21 August 1998


How can the new farm

minister Nick Brown

make farmers

feel loved again?

Geoffrey Hollis has a

few tips

SO farewell to the Enforcer, welcome to the Political Fixer, as the Financial Times described new farm minister Nick Brown. Personally I was rather pleased about Dr Cunninghams promotion, chiefly because I had forecast it in this column as long ago as May. But will his replacement be up to the job?

Letters to FW have suggested that Mr Brown, being a very urban person, is unqualified to be farm minister. However, he has several plus points. First, anyone who can keep the parliamentary Labour Party under control should be good at wheeling and dealing in the Brussels corridors.

Second, he is a close associate of Chancellor Gordon Brown, which has to be good news for agriculture. In any case, it is probably not too important who occupies this post since all the crucial decisions affecting farmers incomes are now taken elsewhere.

CAP spending is decided by majority voting in Brussels. No one country is strong enough to have its way, as was demonstrated by the defeat of France over the amount of set-aside next season. That though, is good news for UK farmers since our government would soon cut farm subsidies if it had the option.

As for the support schemes for farmers, where the government has discretion the amount spent on them is being squeezed.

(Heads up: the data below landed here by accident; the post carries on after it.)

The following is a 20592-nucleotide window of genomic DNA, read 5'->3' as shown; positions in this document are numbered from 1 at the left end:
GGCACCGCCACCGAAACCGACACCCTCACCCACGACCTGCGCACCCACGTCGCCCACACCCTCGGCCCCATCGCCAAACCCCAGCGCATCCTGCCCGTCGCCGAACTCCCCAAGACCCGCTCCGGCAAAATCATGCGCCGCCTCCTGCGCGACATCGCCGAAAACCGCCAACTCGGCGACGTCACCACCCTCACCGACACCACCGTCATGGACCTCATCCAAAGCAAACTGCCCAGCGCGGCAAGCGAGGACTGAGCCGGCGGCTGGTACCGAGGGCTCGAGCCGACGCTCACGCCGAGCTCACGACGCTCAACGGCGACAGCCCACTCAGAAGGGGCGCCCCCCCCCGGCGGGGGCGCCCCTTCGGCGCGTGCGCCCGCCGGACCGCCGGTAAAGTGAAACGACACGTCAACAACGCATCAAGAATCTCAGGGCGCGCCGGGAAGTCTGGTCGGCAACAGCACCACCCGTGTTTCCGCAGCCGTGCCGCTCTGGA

The latest public expenditure plans for the next three years showed that spending on social security is out of control and that has forced a cut in the agriculture provision. The first victim of this squeeze has been the calf processing scheme.

Runaway spending on welfare hits farmers in another way because it causes interest rates to be higher than they otherwise would be.

That pushes up the value of the £ and depresses farm prices and subsidies.

So instead of worrying too much about the ability of Nick Brown, farmers should be hoping that the new secretary of state for social security, Alistair Darling, succeeds in curbing expenditure on benefits where Harriet Harman failed.

There is something though that Nick Brown could do to cheer up farmers. He could make them feel loved again. Dr Cunningham may have liked farmers but if so he kept it well hidden.

That provides an opportunity for Mr Brown, since he only has to make a few warm gestures to create a good impression.

For example, as soon as he gets back from his foreign jaunt, he should try to be photographed on as many farms as he can. Dr Cunningham set a record in rarely setting foot on a real farm so Mr Brown would make a big impact by this trivial device.

He could also follow the method Frank Dobson uses to placate doctors and nurses. He could tell farmers that he would love to spend more money on them, if only he werent stopped by the wretched Treasury.

He might also consider an equally simple and inexpensive ploy to win friends in his new areas of responsibility. Gillian Shephard, during her brief time as farm minister, broke with all precedent by greeting visitors in the waiting room, rather than having them ushered into her presence as was the normal procedure.

That worked like a charm. Although she never gave any real concessions away, her visitors left the ministry feeling they had had a good hearing from a considerate person. Worth a try, Nick, I think.

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